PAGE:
A study on rats offers the first biological evidence that small doses of hallucinogenic drugs could have therapeutic benefits.
Depression is a very complex disorder, and we simply have no good evidence that antidepressants help sufferers to improve.
It's about a confluence of stress and convenience. Plus, they can be fun.
The upper echelon is hoarding money and privilege to a degree not seen in decades. But that doesn't make them happy at work.
The mind is a terrifying thing, and Robert Mobley's mind was turned against him for a very long time. This story is hard to listen to, but at a point it's also impossible to turn away from.
It essentially tears down the tiny bridges that nerve cells rely on to pass their impulses from from cell to the next.
We've gotten too used to discussing suicide as a fleeting, temporary side effect of mental illness. We might better serve people in need if we could acknowledge the messier reality.
Another food brand — this time it's Sunny D — is dominating social media by sharing bleak messages. Here's why that should end.
A roundup of the most interesting, thought-provoking and surprising questions that our favorite columnists addressed in recent days.
How to fight the Dunning-Kruger effect, explained by psychologist David Dunning.
In extreme cold, people are lucky to have shelter. But staying cooped up for days can do strange things to your brain.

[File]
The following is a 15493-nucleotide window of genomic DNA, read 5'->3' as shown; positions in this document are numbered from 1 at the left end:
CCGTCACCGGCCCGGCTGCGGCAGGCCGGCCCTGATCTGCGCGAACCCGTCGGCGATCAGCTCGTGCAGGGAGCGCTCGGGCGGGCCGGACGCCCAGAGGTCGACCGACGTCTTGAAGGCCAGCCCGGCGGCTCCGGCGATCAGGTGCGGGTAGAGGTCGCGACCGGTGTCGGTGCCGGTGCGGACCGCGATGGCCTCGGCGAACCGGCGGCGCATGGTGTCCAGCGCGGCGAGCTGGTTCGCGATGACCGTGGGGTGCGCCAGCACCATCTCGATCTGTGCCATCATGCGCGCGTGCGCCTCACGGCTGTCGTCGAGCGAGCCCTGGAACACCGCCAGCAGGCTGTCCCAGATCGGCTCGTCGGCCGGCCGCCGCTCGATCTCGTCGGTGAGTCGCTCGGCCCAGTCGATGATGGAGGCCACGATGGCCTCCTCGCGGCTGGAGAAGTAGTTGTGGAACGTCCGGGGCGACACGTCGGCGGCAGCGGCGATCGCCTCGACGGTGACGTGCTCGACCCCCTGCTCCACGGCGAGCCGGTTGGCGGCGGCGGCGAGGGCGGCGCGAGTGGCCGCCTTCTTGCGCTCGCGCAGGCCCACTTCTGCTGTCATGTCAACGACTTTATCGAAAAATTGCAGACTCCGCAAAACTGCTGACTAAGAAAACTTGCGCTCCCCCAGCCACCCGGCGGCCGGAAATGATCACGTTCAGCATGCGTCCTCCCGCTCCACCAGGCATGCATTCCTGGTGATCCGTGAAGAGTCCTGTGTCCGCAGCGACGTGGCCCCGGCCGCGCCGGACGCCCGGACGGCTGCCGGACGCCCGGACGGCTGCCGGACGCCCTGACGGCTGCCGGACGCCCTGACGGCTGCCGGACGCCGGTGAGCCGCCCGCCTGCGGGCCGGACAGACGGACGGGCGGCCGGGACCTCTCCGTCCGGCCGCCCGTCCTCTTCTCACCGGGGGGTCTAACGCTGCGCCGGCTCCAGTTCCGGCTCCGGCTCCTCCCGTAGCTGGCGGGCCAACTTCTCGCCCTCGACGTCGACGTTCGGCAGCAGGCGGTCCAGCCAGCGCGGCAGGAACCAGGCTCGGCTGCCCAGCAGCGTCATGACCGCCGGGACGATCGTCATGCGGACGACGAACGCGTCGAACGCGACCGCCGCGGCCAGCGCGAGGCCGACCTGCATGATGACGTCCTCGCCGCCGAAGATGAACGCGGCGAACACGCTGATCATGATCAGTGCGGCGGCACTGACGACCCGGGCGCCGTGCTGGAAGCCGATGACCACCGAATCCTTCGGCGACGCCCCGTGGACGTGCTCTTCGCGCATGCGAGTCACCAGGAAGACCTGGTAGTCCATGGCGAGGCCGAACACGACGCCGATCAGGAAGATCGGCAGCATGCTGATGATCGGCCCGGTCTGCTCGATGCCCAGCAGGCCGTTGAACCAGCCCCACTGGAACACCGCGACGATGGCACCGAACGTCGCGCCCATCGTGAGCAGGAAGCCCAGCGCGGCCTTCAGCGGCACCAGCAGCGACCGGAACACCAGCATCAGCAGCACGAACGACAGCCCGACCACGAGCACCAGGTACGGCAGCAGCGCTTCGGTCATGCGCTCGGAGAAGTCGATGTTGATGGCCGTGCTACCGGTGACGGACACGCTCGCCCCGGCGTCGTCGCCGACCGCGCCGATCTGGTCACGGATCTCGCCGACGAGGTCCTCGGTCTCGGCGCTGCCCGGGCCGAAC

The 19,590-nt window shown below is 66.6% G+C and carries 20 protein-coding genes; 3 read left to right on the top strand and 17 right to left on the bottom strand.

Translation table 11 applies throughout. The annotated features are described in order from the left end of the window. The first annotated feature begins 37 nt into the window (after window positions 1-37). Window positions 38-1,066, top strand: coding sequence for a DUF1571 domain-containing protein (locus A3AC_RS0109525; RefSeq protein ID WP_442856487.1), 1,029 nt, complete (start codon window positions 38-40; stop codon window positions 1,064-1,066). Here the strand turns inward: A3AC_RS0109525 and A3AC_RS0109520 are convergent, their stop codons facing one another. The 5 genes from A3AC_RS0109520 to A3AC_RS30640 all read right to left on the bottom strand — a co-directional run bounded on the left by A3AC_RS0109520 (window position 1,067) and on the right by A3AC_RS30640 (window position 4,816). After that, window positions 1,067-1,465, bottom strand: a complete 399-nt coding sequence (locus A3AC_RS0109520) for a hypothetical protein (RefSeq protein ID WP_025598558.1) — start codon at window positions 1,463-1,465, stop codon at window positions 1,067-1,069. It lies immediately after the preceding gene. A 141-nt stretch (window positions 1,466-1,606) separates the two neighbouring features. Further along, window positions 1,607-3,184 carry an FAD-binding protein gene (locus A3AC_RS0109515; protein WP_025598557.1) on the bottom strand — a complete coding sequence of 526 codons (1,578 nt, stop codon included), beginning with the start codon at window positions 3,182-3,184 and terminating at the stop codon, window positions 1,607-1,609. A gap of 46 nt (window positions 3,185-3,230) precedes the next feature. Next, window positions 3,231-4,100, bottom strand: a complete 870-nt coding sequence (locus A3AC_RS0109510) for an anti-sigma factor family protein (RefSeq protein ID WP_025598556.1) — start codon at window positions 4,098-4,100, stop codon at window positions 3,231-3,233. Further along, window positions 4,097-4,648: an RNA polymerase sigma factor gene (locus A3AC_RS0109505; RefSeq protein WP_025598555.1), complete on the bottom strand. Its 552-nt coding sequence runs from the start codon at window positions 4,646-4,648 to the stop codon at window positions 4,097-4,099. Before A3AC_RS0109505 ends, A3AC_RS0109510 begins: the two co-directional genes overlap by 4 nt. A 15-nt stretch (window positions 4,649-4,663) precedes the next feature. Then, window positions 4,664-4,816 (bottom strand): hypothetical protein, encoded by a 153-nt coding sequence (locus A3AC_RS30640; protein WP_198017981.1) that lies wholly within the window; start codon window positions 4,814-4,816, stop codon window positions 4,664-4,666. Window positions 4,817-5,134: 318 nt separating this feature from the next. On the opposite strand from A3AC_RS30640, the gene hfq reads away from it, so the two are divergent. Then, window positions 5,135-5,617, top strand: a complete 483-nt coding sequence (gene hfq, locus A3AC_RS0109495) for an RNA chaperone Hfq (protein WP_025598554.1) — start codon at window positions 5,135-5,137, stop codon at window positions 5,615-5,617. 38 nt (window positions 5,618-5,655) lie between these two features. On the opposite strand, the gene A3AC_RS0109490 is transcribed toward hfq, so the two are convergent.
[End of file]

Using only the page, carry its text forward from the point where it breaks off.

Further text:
In which John describes what he has (and hasn't) learned in his first month away from his twitter, reddit, instagram, and facebook. Crash Course Navigating D...
Five advice columnists on the letters they'll never forget, whether they give advice to friends/family, how to get them to actually answer your letter, and so much more.
"Now that we realize our brains can be hacked, we need an antivirus for the brain." Those were the words of Yuval Noah Harari, famous historian and outspoken critic of Silicon Valley.
Scientific research shows that passively browsing the internet — which many of us do about 50% more often than actively searching the internet for something specific — is absolutely terrible for our mental health.
The reaction when two people lock eyes in a crowded room is a staple of romantic cinema. But the complex, unconscious reactions that take place are anything but make believe.
Long hours, fatigue and widespread harassment are leading to mental health emergencies and a high suicide rate for merchant marines.
Research says they suck as much as you think they do.
We live in a world committed to making purchases as easy as possible. But at what cost?
Chores are the worst.
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